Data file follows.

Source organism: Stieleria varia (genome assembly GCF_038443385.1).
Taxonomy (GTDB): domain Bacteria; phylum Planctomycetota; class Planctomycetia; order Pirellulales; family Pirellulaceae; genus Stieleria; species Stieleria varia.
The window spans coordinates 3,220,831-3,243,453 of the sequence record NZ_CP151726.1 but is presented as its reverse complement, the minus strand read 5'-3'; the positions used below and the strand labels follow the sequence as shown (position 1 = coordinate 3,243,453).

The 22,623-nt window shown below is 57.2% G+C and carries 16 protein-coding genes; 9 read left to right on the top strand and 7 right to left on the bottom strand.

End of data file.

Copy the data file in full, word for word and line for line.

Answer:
Source organism: Stieleria varia (genome assembly GCF_038443385.1).
Taxonomy (GTDB): domain Bacteria; phylum Planctomycetota; class Planctomycetia; order Pirellulales; family Pirellulaceae; genus Stieleria; species Stieleria varia.
The window spans coordinates 3,220,831-3,243,453 of the sequence record NZ_CP151726.1 but is presented as its reverse complement, the minus strand read 5'-3'; the positions used below and the strand labels follow the sequence as shown (position 1 = coordinate 3,243,453).

The 22,623-nt window shown below is 57.2% G+C and carries 16 protein-coding genes; 9 read left to right on the top strand and 7 right to left on the bottom strand.